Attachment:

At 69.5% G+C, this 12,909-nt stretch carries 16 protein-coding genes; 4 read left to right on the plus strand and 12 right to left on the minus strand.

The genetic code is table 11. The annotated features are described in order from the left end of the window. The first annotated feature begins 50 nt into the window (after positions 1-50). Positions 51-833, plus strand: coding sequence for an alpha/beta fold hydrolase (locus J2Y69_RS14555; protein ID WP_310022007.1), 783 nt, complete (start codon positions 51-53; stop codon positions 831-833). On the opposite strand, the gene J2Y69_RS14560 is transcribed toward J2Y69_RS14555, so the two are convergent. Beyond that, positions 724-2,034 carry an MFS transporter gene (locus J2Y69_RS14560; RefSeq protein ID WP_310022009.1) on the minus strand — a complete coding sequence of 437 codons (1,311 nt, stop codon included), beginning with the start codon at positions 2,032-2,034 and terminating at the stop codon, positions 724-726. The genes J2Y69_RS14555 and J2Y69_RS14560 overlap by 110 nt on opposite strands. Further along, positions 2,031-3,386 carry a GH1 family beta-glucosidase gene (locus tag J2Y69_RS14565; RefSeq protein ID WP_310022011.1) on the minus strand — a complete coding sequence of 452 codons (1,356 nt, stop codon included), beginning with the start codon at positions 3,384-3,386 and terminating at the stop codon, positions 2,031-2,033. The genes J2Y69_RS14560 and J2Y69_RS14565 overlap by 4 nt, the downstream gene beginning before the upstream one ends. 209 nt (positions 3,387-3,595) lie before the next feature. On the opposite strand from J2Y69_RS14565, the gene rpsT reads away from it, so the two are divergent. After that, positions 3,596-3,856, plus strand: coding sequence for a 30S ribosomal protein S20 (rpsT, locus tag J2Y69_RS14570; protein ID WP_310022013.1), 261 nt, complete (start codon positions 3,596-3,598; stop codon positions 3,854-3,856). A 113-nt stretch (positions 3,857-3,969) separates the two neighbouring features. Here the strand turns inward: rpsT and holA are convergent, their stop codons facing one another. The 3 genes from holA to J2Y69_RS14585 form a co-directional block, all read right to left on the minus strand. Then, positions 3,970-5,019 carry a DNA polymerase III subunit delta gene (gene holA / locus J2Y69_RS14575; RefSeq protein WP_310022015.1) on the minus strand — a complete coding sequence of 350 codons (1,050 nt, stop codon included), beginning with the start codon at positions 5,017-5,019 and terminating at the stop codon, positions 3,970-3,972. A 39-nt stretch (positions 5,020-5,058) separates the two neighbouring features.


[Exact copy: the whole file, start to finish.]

At 69.5% G+C, this 12,909-nt stretch carries 16 protein-coding genes; 4 read left to right on the plus strand and 12 right to left on the minus strand.

The genetic code is table 11. The annotated features are described in order from the left end of the window. The first annotated feature begins 50 nt into the window (after positions 1-50). Positions 51-833, plus strand: coding sequence for an alpha/beta fold hydrolase (locus J2Y69_RS14555; protein ID WP_310022007.1), 783 nt, complete (start codon positions 51-53; stop codon positions 831-833). On the opposite strand, the gene J2Y69_RS14560 is transcribed toward J2Y69_RS14555, so the two are convergent. Beyond that, positions 724-2,034 carry an MFS transporter gene (locus J2Y69_RS14560; RefSeq protein ID WP_310022009.1) on the minus strand — a complete coding sequence of 437 codons (1,311 nt, stop codon included), beginning with the start codon at positions 2,032-2,034 and terminating at the stop codon, positions 724-726. The genes J2Y69_RS14555 and J2Y69_RS14560 overlap by 110 nt on opposite strands. Further along, positions 2,031-3,386 carry a GH1 family beta-glucosidase gene (locus tag J2Y69_RS14565; RefSeq protein ID WP_310022011.1) on the minus strand — a complete coding sequence of 452 codons (1,356 nt, stop codon included), beginning with the start codon at positions 3,384-3,386 and terminating at the stop codon, positions 2,031-2,033. The genes J2Y69_RS14560 and J2Y69_RS14565 overlap by 4 nt, the downstream gene beginning before the upstream one ends. 209 nt (positions 3,387-3,595) lie before the next feature. On the opposite strand from J2Y69_RS14565, the gene rpsT reads away from it, so the two are divergent. After that, positions 3,596-3,856, plus strand: coding sequence for a 30S ribosomal protein S20 (rpsT, locus tag J2Y69_RS14570; protein ID WP_310022013.1), 261 nt, complete (start codon positions 3,596-3,598; stop codon positions 3,854-3,856). A 113-nt stretch (positions 3,857-3,969) separates the two neighbouring features. Here the strand turns inward: rpsT and holA are convergent, their stop codons facing one another. The 3 genes from holA to J2Y69_RS14585 form a co-directional block, all read right to left on the minus strand. Then, positions 3,970-5,019 carry a DNA polymerase III subunit delta gene (gene holA / locus J2Y69_RS14575; RefSeq protein WP_310022015.1) on the minus strand — a complete coding sequence of 350 codons (1,050 nt, stop codon included), beginning with the start codon at positions 5,017-5,019 and terminating at the stop codon, positions 3,970-3,972. A 39-nt stretch (positions 5,020-5,058) separates the two neighbouring features.